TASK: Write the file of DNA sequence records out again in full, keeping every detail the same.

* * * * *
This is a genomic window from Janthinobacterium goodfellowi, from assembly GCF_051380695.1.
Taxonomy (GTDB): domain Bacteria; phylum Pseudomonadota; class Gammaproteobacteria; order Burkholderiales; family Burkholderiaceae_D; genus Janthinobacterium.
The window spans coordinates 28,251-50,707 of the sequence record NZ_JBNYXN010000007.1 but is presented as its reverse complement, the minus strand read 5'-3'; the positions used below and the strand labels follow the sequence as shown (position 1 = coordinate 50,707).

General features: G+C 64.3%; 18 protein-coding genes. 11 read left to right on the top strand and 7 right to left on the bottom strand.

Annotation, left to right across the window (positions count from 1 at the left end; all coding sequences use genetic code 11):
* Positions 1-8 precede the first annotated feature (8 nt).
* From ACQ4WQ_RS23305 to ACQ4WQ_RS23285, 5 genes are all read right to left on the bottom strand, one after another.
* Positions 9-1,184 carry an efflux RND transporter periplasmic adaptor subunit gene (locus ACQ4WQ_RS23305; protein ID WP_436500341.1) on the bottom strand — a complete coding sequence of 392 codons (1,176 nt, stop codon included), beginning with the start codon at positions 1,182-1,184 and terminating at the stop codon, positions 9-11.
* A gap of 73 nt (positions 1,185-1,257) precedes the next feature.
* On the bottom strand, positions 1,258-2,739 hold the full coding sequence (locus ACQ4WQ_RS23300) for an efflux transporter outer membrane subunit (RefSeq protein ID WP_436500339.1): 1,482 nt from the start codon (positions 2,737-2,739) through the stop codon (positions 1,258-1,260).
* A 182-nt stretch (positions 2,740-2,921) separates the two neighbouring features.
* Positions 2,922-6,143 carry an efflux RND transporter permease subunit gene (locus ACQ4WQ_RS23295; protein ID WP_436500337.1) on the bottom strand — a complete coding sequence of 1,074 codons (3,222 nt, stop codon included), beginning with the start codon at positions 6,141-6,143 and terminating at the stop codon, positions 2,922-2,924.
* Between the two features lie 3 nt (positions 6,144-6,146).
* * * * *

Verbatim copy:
This is a genomic window from Janthinobacterium goodfellowi, from assembly GCF_051380695.1.
Taxonomy (GTDB): domain Bacteria; phylum Pseudomonadota; class Gammaproteobacteria; order Burkholderiales; family Burkholderiaceae_D; genus Janthinobacterium.
The window spans coordinates 28,251-50,707 of the sequence record NZ_JBNYXN010000007.1 but is presented as its reverse complement, the minus strand read 5'-3'; the positions used below and the strand labels follow the sequence as shown (position 1 = coordinate 50,707).

General features: G+C 64.3%; 18 protein-coding genes. 11 read left to right on the top strand and 7 right to left on the bottom strand.

Annotation, left to right across the window (positions count from 1 at the left end; all coding sequences use genetic code 11):
* Positions 1-8 precede the first annotated feature (8 nt).
* From ACQ4WQ_RS23305 to ACQ4WQ_RS23285, 5 genes are all read right to left on the bottom strand, one after another.
* Positions 9-1,184 carry an efflux RND transporter periplasmic adaptor subunit gene (locus ACQ4WQ_RS23305; protein ID WP_436500341.1) on the bottom strand — a complete coding sequence of 392 codons (1,176 nt, stop codon included), beginning with the start codon at positions 1,182-1,184 and terminating at the stop codon, positions 9-11.
* A gap of 73 nt (positions 1,185-1,257) precedes the next feature.
* On the bottom strand, positions 1,258-2,739 hold the full coding sequence (locus ACQ4WQ_RS23300) for an efflux transporter outer membrane subunit (RefSeq protein ID WP_436500339.1): 1,482 nt from the start codon (positions 2,737-2,739) through the stop codon (positions 1,258-1,260).
* A 182-nt stretch (positions 2,740-2,921) separates the two neighbouring features.
* Positions 2,922-6,143 carry an efflux RND transporter permease subunit gene (locus ACQ4WQ_RS23295; protein ID WP_436500337.1) on the bottom strand — a complete coding sequence of 1,074 codons (3,222 nt, stop codon included), beginning with the start codon at positions 6,141-6,143 and terminating at the stop codon, positions 2,922-2,924.
* Between the two features lie 3 nt (positions 6,144-6,146).